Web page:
Alex's Lemonade Stand Foundation gets $100K to ease access to childhood cancer data - Technical.ly Philly

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Dec. 19, 2018 11:24 am

Alex’s Lemonade Stand Foundation gets $100K to ease access to childhood cancer data

The nonprofit's Childhood Cancer Data Lab created a tool called refine.bio that organizes data on specific cancer types.

Part of the Childhood Cancer Data Lab team.

(Courtesy photo)

Alex’s Lemonade Stand Foundation (ALSF), a nonprofit working to raise funds for pediatric cancer research, received a $100,000 donation from the Hayman Foundation to back the work of its Childhood Cancer Data Lab (CCDL).

First created in 2017, the lab’s goal is to ease access to publicly available data on pediatric cancer. Through a free online tool called refine.bio, the organization puts data from sources like the National Institutes of Health into a single format, which helps researchers efficiently analyze it in the hopes of identifying patterns.

“The data refinery, refine.bio, is now processing data that initially cost $2 million to generate every hour, making it available to cancer researchers everywhere,” said Casey Greene, director of the CCDL.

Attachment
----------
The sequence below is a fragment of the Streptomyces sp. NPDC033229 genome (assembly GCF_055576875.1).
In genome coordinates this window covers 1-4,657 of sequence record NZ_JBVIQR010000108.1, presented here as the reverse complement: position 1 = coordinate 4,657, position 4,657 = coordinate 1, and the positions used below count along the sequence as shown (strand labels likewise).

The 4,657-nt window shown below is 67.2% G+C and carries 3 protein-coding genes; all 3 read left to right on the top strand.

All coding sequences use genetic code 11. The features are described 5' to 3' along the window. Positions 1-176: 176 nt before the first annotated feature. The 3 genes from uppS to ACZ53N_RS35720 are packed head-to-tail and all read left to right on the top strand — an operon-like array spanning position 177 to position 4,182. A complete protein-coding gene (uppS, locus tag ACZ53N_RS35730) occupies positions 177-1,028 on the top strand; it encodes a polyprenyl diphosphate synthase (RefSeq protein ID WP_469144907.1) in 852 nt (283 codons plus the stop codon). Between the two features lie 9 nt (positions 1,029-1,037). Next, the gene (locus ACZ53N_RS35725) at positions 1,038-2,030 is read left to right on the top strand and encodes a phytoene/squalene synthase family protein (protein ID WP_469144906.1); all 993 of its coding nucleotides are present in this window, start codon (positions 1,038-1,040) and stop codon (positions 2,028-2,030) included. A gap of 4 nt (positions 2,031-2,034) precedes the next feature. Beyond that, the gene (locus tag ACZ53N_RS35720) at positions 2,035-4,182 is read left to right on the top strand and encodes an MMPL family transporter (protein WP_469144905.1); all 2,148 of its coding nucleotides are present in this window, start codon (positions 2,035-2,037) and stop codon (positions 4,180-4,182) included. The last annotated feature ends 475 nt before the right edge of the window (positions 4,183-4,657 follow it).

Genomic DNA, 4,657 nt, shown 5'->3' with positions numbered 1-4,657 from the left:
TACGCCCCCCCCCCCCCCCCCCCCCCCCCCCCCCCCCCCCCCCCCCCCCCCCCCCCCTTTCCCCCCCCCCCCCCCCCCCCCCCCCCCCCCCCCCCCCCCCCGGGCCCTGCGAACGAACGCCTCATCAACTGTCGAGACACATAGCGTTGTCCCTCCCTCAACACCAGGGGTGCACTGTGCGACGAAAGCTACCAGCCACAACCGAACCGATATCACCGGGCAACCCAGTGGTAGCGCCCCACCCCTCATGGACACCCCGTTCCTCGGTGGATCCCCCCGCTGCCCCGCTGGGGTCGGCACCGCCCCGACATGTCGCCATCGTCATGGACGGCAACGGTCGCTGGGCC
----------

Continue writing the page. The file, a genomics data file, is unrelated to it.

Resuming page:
The donation from the California-based foundation is in tune with ALSF’s mission: filling the gaps in funding towards pediatric cancer research, this time through a coalition of data scientists, researchers and computer engineers. Known for its grassroots approach to fundraising, the 13-year-old Bala Cynwyd-based nonprofit has funded some 800 pediatric cancer research projects. The organization was founded by Jay and Liz Scott, the parents of cancer patient Alexandra “Alex” Scott, who died in 2004.

The lab, a team of seven based in Center City, was first launched in 2017. Thus far, it has processed over 150,000+ childhood cancer data samples made available to researchers like Dr. Stephen Mack from Houston-based Baylor College of Medicine.

“Having more data in one place and being able to access it the same way as anyone else and being able to work with that data and our collaborators is an important aspect that will advance research,” the researcher said.

Over the summer, ALSF released a landmark data set that included the genomic sequencing of 25 unique pediatric cancer types, in partnership with the National Cancer Institute-backed Pediatric Preclinical Testing Consortium. Dr. John Maris, a CHOP pediatric oncologist who sits on ALSF’s Scientific Advisory Board, called the release “momentous,” and said the information would  “overcome some major problems we have when treating childhood cancer.”

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